I had the opportunity to see Lyric Opera of Chicago’s Jesus Christ Superstar on April 28, and it is a must see. With performances through May 20, Lyric is the only place to offer the grand scale of this acclaimed production in its first staging outside London. It is an “over the top” experience.
The power and scope of this work presenting its story with music and dance and no spoken words takes its place alongside classic operas such as Carmen, the Ring Cycle, Don Carlo and more, but done differently. This iconic rock opera reinvented musical theater for the modern age. It tells the story of the last week in the life of Jesus Christ, from the perspective of Judas Iscariot. As Christ’s followers grow more fervent, Judas must make his fateful choice between faith and betrayal. The music offers an exciting mix of musical styles that draw upon 1970s rock, gospel, folk and funk.
It was clear that the audience loved this performance. It is likely that most of the audience knew every word that was sung. And knowing the words will enhance the enjoyment of the production. My friend loved this production and she and her husband knew the complete libretto but friends that went with them did not know the words and had trouble following the story. And the words are so good.
I have been amazed at the number of people who have stories of the first time they saw Jesus Christ Superstar, sometimes in local productions and other times in major productions all around the country. In each case the experience was memorable, as the Lyric production is.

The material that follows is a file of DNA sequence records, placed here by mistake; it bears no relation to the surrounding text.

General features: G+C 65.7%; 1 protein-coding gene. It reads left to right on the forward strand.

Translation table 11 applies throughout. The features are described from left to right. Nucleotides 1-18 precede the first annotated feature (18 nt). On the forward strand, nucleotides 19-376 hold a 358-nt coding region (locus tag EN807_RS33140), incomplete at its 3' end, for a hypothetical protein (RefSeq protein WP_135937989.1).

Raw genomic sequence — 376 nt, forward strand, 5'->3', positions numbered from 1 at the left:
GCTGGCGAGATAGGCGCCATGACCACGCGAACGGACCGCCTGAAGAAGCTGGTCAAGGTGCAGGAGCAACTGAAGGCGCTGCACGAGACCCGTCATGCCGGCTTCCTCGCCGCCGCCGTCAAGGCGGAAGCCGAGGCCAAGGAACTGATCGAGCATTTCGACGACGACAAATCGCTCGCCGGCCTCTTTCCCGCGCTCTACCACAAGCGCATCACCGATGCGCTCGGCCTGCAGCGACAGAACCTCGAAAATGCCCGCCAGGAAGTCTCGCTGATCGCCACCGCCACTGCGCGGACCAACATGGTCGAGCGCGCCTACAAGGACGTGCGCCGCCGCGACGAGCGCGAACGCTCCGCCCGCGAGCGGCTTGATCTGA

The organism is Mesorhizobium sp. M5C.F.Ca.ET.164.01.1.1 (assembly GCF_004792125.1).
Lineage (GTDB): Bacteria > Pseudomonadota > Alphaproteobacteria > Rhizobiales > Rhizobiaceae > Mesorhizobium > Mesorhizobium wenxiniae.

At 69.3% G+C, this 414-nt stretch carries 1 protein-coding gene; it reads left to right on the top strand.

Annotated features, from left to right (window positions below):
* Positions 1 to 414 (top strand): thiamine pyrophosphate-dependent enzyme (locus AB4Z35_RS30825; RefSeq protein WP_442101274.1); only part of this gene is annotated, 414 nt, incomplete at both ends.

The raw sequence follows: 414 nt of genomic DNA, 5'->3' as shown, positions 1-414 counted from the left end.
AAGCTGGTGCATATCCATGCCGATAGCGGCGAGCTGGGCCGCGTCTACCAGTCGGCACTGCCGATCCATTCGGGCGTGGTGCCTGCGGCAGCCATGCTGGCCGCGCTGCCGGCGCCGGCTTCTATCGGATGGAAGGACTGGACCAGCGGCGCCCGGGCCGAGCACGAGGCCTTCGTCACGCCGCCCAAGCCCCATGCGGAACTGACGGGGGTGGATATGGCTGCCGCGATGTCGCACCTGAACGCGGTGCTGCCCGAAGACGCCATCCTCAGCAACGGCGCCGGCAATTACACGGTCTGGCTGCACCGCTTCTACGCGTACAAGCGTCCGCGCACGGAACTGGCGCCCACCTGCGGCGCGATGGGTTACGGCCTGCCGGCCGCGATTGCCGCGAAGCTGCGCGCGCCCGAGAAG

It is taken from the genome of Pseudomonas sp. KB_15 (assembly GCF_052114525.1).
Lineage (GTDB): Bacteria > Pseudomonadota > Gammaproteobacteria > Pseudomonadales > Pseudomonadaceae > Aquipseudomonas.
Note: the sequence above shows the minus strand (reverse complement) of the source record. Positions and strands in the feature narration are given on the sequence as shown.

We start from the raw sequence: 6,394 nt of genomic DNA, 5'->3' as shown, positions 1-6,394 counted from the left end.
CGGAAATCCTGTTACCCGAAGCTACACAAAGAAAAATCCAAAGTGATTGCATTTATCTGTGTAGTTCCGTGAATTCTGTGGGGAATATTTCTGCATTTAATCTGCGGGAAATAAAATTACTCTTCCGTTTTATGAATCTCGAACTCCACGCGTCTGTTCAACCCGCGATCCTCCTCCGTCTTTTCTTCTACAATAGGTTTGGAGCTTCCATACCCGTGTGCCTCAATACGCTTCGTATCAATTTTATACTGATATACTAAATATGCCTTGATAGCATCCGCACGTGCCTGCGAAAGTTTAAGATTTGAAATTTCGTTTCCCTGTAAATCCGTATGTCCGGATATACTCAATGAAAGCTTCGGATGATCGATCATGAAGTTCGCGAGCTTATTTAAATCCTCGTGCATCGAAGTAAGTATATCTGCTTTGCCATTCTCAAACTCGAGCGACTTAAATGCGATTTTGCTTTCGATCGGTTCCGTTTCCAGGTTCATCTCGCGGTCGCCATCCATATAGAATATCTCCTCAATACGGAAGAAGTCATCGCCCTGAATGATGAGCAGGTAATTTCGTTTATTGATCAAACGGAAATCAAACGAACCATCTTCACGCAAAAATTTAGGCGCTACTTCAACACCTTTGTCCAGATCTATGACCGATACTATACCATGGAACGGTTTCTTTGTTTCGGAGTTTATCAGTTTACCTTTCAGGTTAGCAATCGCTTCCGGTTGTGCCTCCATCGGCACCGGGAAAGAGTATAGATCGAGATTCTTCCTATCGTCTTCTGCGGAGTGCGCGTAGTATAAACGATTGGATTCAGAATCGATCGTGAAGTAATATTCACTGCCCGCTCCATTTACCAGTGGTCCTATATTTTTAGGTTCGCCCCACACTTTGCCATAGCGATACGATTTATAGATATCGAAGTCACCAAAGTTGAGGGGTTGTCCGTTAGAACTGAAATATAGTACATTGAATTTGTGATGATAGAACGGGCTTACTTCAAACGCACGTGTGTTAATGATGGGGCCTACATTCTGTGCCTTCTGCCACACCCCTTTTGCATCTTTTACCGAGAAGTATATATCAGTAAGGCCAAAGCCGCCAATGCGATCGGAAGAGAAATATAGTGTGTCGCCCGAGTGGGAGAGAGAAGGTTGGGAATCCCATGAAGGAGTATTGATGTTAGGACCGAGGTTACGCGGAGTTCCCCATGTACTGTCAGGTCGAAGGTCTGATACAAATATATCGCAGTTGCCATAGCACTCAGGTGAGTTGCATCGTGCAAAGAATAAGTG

Jesus Christ Superstar had its world premiere on October 12, 1971 in New York at the Mark Hellinger Theatre. This Regent’s Park Theatre, London production with Artistic Director, Timothy Sheader and Executive Director, William Village was first performed at Lyric Opera of Chicago on April 27, 2018. I will not quickly forget the incredible voices, staging, music, dancing, costuming and scope of the performance.
The work began in 1965 when 17 year old Andrew Lloyd Webber received a letter from a then aspiring lyricist, Tim Rice. After a few years of collaboration they had some songs but no productions. They decided to work with the last seven days in the life of Jesus Christ, and focus on Judas, working with ideas of fame, control, and politics. When they failed to gain backing for this work, they followed a method that had worked for another show, “Tommy”, and in 1969 they released a title track single which was followed by the complete album release in 1970. The album reached #1 on the charts and Broadway opened its doors, followed by a West End production in 1972, a film in 1973, and the momentum continued. Wikipedia lists performances from 1970 to 2018 wikipedia-Jesus Christ Superatar
The Lyric production features Heath Saunders (Jesus), Ryan Shaw (Judas), Jo Lampert (Mary Magdalene), Michael Cunio (Pilate), Mykal Kilgore (Simon Zealotes), Shaun Fleming (Herod), Joseph Anthony Byrd (Annas), Cavin Cornwall (Caiaphas) and Andrew Mueller (Peter), with a total of 48 cast members and 37 musicians, including members of the Lyric Opera Orchestra and Chorus. The London performances comprised 11 musicians and 27 cast members.
The original creative team, including music director Tom Deering, Olivier Award-winning choreographer Drew McOnie, Tony Award-nominated set & costume designer Tom Scutt, and Olivier Award-nominated lighting designer Lee Curran. The Chicago production will also feature members of the Lyric Opera Orchestra and Chorus. Sound and lighting need credit as well.
Making this production outstanding are 24 musical numbers with 56 mics amplifying the sound, 101 lights illuminating the 37-foot cross, 90 pounds of gold confetti, and 80 artists on stage enhancing the singing, dancing and energy of the production. Don’t miss the chance to see the powerhouse performance!
To learn more about Jesus Christ Superstar, go to Jesus Christ Superstar website or visit LyricOpera website. You can also join the conversation with @LyricOpera on Twitter, Instagram, and Facebook. #LyricJCS #Lyric1718 #LongLivePassion
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